Tuesday, July 02, 2013

Liberating Barbie?

Recently Melissa Atkins Wardy, founder of Pigtail Pals & Ballcap Buddies and author of the forthcoming Redefining Girly, sent this tweet:
Asking for insights on how Barbie can be used in adventurous stories during play
Melissa's blog post notes that a lot of people, a LOT, shrug off the criticisms of Barbie with a "I played with Barbies, and I turned out just fine" response. Well, I played with Barbies too. And I think I've turned out to be fantastic...but I'm not sure we need to give Barbie credit, or even a pass, on that basis. Not least because, as Melissa points out, Barbie back then is not Barbie now.

A Barbie science station with swiveling chair and gadgets: they don't make 'em like this nowadays. (Thanks to my friend Wendolyn for giving us this awesome piece of her childhood!)

On the other hand, during my research for Cyborg Selves, I came across Cyborgs and Barbie Dolls by Kim Toffoletti, which theorizes Barbie's plastic figure as plastic in a metaphorical sense, and describes the subversive ways that Barbie can function--for example, in transgender play. It was this book that, when Clare first started asking for a Barbie doll, inspired The Great Barbie Project of 2010: my attempt to reconstruct and subvert in various ways a bunch of Barbies from our local thrift store. I cut hair short, I dyed hair pink and blue and gray, I drew tattoos, I drew wrinkles, I drew punk rocker makeup, I tried to erase existing makeup, I sawed off legs at the knee and made artificial cheetah sprinting legs out of duct tape and popsicle sticks, I bought a tuxedo outfit a la' Maddow, I sewed a pair of jeans and a muumuu and knitted a maternity dress.

While I deemed that mostly a failure at the time, with the sole exception of the knitted preggie Barbie dress, I think the strategy itself has some merit--though also, some hard limits. Barbie can--indeed does--in some sense serve as a blank slate to be projected onto, a kind of "everywoman" template that can be filled in according to the notions of those engaging with her in play. This then has some potential for liberating, adventurous play--even when the ready-made options are limited and myopically princessy in focus. We can encourage our kids to disregard those artificial restrictions and act out their own interests. Barbie can be an astronaut mommy who lives on the moon and studies moon rocks with her kids, if that's what your kid is into. Have space suit, will travel.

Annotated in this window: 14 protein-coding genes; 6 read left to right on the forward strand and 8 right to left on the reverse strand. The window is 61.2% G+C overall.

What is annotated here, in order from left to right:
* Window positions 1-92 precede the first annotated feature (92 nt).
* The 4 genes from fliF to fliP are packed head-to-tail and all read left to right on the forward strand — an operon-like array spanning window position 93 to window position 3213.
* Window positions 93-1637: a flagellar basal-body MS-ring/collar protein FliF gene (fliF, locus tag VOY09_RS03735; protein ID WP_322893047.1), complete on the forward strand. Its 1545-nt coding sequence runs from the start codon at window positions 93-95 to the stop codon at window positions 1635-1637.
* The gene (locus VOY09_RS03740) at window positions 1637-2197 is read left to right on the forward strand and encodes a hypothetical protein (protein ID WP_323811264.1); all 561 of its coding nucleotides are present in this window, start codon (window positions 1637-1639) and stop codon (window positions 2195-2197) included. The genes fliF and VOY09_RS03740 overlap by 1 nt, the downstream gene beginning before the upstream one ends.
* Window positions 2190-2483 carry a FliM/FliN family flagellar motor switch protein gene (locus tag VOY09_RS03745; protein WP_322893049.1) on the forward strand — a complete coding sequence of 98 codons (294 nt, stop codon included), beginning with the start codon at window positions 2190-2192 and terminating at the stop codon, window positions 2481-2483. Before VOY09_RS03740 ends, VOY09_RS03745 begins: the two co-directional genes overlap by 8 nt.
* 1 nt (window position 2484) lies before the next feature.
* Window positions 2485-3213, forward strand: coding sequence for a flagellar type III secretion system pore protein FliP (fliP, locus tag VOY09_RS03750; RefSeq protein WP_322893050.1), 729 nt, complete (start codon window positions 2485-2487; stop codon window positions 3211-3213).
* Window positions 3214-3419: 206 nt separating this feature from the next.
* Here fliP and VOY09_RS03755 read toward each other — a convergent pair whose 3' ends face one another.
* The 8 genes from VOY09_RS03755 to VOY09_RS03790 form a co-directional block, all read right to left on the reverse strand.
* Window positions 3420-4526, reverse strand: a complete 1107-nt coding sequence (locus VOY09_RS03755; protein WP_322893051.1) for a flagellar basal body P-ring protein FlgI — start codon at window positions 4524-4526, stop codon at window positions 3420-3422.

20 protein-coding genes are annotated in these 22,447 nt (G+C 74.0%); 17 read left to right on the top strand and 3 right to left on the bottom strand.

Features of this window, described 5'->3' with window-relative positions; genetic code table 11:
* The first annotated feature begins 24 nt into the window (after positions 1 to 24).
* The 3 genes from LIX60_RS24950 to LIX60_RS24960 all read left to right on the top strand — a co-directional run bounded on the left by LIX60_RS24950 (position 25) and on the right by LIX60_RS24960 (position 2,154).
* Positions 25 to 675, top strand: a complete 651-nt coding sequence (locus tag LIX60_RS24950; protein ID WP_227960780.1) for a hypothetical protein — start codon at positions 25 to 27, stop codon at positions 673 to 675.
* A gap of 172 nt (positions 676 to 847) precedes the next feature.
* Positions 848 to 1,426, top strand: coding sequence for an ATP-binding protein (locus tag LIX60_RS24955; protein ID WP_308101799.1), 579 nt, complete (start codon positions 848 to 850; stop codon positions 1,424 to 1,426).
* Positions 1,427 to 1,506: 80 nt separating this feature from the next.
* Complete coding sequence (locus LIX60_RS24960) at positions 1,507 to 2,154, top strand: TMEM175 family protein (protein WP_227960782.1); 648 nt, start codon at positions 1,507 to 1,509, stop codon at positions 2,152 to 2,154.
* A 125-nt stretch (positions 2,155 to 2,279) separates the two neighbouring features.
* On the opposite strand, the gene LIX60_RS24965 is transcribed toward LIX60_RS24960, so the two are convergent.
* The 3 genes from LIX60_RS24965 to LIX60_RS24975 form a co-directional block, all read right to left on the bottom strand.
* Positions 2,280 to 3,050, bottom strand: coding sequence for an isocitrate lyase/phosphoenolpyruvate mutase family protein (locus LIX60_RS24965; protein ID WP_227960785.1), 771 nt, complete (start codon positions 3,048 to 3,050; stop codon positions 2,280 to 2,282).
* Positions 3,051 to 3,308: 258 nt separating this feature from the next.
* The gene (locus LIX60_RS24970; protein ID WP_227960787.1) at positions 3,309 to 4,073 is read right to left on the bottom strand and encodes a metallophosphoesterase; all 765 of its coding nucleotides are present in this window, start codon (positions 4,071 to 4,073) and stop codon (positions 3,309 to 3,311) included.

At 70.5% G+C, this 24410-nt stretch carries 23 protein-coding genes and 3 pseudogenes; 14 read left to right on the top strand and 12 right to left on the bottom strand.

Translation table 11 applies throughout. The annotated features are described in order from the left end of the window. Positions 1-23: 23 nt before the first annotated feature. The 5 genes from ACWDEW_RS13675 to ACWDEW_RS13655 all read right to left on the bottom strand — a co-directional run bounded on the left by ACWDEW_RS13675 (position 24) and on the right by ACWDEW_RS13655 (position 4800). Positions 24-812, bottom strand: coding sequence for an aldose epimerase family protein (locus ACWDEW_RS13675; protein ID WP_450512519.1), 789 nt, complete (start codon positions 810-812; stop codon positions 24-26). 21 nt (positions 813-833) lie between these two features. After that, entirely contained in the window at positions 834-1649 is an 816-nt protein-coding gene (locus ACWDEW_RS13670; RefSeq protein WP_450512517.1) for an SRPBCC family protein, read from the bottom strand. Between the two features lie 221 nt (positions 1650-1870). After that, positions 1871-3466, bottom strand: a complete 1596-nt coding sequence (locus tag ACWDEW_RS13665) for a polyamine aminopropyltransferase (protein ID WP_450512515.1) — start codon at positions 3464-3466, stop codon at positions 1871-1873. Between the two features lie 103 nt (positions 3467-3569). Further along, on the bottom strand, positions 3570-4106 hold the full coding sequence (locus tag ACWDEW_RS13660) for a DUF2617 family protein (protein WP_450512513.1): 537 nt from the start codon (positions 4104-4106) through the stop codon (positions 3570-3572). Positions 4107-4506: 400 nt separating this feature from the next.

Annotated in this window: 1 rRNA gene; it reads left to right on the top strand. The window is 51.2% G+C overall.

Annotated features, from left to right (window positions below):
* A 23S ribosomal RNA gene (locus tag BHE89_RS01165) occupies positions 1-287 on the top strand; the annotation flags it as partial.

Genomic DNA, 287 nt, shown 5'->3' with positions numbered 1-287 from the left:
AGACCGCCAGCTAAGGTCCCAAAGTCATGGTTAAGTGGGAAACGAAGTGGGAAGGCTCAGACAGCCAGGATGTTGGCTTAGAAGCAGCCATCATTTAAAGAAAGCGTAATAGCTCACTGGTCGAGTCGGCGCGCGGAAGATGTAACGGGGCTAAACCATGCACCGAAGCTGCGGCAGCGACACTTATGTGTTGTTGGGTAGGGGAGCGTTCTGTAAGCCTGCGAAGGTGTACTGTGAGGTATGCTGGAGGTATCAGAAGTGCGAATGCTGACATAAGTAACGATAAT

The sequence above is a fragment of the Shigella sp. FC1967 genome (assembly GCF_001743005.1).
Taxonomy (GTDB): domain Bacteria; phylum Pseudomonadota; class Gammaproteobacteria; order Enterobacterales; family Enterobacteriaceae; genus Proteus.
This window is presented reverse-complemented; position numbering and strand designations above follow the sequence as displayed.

I still feel, however, that my conclusion at the end of the Barbie Project, that the hard plastic body of a Barbie represents the limit of its potential for subversive play, is correct. Partly this has to do with the pragmatic difficulty of altering a Barbie's basic shape. Although there is, apparently, a thriving subculture of Barbie alteration, the skills and tools needed to alter the basic body shape went far beyond what I had at my disposal. I could cut and dye hair, change clothes--but anything beyond simple outfits or cosmetic changes was beyond me. A more serious consideration, though, is the same "universal" aspect of Barbie that allows her to function as an "everywoman" template--and the way this makes Western blond big blue eyed beauty the "universal." Fine, protest that there are brunettes and different skin shades, etc.--they're blond Barbie with cosmetic changes: same face, same body. Clones with darker pigmentation. (See here for a summary of discussion regarding the "new black Barbies"--who still basically fall within Eurocentric beauty ideals.)

So, while I'm glad that we have the old-school Barbie science station with the awesome 70's chic swiveling chair, I'm even more glad that Clare doesn't much play with the Barbies she has.

It feels like this is where the conclusion should go, but there's one more twist.

A couple years ago--also, as it happens, as part of researching Cyborg Selves--I came across a blog post from a transhumanist point of view on Toy Story opining that what we really need in the world is more kids like Sid (I can't track this link down now, unfortunately). I agreed and disagreed--Sid's lack of empathy was what made him the 'villain' in contrast to Andy, and we certainly don't need to valorize lack of empathy--but, his creativity and skill in constructing posthumany-wumany type toys was, totally, absolutely, cool. And yes, we ought to be encouraging our kids to think outside the prefabbed play options they're handed, and do cool imaginative stuff with their stuff!!!

And so, I'm even more glad that Clare's Barbies are currently a heap of disarticulated body parts, and that when she plays with them, she tends to mix and match pieces freely. At the moment, the most complete Barbie is a single leg with a head stuck on it. And many of the faces have, um, custom permanent makeup jobs and very special haircuts.

If there's a way to capitalize on the plasticity of Barbie with a minimum of damaging body-image internalization, I'm pretty sure my 7-year-old has found it.

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